Anyone who hunted Virginia’s 2016 spring gobbler season opening day will tell you it was a brutal day for hunting. Here in the New River Valley of southwest Virginia, we had temperatures dipping into the 20’s with 50 mph wind gusts and 1-3″ of snow. Blizzard/white-out conditions are hardly ideal for turkey hunting. Yet as rough as Saturday began, the sun rose to a crisp but still 21 degree morning with the birds gobbling hard.
The first birds Adam and I encountered were roosted high on a hardwood ridge and the open timber was sure to reveal our intentions if we were to try to slip in close. So we climbed an adjacent ridge in hopes of coaching the birds across the draw. But as the sun rose and landscape turned from the soft morning hues of blue and purple to bright gold, it was clear that these birds had pitched down and headed straight for a cow pasture below us.
We relocated several times up and down ridges and hollows and through swamps and thickets. We even managed to get a couple of hens to leave the gobbler and come in to some thick autumn olives and less than 15 yards from the soles of our boots. Why the boss man didn’t follow and why he managed to stay just out of sight, despite being only 40 yards in front of us, I will never know.
Once again we cut through the brush to get ahead of the gobblers now strutting in the field. As we set up in some cedars about 50 yards from the pasture’s edge, we heard a call only 50 yards below us. It was the unmistakable sound of another hunter’s slate call who had moved in to try to “short-stand” us.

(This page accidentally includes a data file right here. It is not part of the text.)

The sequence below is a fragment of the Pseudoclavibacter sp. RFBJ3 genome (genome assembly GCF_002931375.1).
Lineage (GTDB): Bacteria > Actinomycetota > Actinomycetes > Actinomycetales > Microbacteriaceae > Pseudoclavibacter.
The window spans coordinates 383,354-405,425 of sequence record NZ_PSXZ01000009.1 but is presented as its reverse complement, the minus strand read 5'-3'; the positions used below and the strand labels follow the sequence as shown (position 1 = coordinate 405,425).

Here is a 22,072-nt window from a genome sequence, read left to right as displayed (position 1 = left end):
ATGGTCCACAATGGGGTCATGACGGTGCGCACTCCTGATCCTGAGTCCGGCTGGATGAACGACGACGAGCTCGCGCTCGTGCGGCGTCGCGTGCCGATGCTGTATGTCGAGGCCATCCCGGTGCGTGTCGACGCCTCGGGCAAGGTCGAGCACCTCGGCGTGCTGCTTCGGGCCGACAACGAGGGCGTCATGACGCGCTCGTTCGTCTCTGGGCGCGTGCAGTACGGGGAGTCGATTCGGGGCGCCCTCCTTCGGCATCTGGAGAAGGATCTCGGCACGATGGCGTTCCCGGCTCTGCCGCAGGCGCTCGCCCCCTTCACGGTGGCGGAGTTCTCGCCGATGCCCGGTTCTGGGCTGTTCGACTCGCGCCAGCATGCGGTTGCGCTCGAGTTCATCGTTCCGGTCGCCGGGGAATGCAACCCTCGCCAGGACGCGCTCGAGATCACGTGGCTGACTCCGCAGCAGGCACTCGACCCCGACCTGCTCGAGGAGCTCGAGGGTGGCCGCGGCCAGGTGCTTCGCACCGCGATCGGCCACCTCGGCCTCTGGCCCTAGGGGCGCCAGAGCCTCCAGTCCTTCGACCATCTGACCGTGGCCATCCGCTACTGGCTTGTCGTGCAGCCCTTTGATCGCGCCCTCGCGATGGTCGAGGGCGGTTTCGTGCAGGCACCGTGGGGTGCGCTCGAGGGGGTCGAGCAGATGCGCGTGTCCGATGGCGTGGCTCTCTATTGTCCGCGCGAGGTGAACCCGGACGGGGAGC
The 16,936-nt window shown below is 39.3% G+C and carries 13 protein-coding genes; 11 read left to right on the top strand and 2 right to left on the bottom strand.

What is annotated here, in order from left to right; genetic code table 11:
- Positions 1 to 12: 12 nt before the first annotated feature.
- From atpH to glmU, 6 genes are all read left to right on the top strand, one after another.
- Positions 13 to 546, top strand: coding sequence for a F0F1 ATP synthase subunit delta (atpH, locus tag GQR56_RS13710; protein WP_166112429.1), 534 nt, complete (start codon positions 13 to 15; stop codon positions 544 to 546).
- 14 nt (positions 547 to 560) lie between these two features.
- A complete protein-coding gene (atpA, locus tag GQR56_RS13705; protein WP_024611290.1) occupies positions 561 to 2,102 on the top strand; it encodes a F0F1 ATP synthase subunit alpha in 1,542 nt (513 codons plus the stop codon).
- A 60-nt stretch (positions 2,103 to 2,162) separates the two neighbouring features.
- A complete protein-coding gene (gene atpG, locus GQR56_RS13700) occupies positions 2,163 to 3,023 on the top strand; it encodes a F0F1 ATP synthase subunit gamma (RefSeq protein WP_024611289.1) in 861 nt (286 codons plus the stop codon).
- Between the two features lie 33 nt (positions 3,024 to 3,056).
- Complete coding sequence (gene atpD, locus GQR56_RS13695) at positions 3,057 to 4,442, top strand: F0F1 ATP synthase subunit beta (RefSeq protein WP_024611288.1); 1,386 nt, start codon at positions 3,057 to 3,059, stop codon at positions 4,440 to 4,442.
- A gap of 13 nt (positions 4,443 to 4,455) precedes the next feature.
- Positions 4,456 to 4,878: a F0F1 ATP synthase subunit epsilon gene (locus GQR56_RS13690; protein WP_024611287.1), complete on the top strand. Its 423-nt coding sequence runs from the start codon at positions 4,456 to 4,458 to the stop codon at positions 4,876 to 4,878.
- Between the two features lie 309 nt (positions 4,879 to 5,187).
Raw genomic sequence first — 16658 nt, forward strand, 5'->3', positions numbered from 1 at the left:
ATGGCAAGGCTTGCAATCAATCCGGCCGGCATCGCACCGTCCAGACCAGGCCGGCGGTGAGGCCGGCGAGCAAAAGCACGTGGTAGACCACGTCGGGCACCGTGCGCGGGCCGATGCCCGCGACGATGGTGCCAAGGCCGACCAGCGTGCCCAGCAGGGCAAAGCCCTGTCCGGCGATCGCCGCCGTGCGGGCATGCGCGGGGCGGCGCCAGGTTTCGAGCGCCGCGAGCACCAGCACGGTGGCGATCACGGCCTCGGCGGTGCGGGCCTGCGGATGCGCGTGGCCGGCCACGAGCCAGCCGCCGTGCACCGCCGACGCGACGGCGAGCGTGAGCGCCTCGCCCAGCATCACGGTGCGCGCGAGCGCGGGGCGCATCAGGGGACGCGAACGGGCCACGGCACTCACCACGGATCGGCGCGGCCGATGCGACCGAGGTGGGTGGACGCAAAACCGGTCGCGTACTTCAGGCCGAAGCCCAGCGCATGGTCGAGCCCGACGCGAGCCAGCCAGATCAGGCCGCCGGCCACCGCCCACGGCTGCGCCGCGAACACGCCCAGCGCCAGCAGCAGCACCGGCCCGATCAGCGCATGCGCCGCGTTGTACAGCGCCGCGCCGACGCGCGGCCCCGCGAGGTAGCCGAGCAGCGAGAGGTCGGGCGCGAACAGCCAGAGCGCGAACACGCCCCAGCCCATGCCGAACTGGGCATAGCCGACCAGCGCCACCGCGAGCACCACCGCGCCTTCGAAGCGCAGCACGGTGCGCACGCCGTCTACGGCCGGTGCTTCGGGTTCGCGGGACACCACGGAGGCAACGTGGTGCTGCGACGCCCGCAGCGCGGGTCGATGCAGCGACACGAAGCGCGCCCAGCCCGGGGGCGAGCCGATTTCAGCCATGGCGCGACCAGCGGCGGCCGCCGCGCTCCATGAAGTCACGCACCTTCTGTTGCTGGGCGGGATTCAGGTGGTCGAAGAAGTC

We both called and the gobblers kept coming. Just as we peeked up and over a small rise between us and the birds, Adam spots the two big Toms only 50 yards away. Suddenly a another gobble! A 3rd bird was running down the mountain to join in on the action! As this new comer hit a small flat behind us and was hidden from view, Adam and I swung 180 degrees, him holding his Mossberg and I with the camera. It was a race against time as the birds closed the distance upon each set of hunters.
Just as the big gobbler was about to pop his head up over the crest of the flat and less than 20 yards in front of us, BOOM! The lower birds got there first and the short-stander bagged his gobbler.
Now I understand that they may have had permission to hunt the same private property that Adam and I were this morning. But when you see a vehicle parked at the road, below a field that happens to have a gobbler strutting in it , and the sound of a hunter calling and working the bird into range emanating from the trees just beyond the bird, common sense tells you that someone is already hunting here and common courtesy demands that you move on and give that hunter the opportunity to continue his pursuit without interruption. These guys moved in and killed a bird that we had worked for 3 1/2 hours this morning, heard us calling and knew we were not only near them but within shotgun range. Then they fired a shot that was dangerously close to the direction from which they heard us calling. Thankfully the birds never came up and got between us or there could have been a serious accident.
We left that morning foiled by the unsportsmanlike conduct of a few greedy b@$!@^ds but only a few short miles away, we get a sweet surprise. We strike up another big gobbler who closed the distance in a hurry. Adam makes a great shot in the residual snow left behind by the spring blizzard only 24 hours prior and so brings to a close one of the wildest opening weekends to a turkey season that I have ever experienced!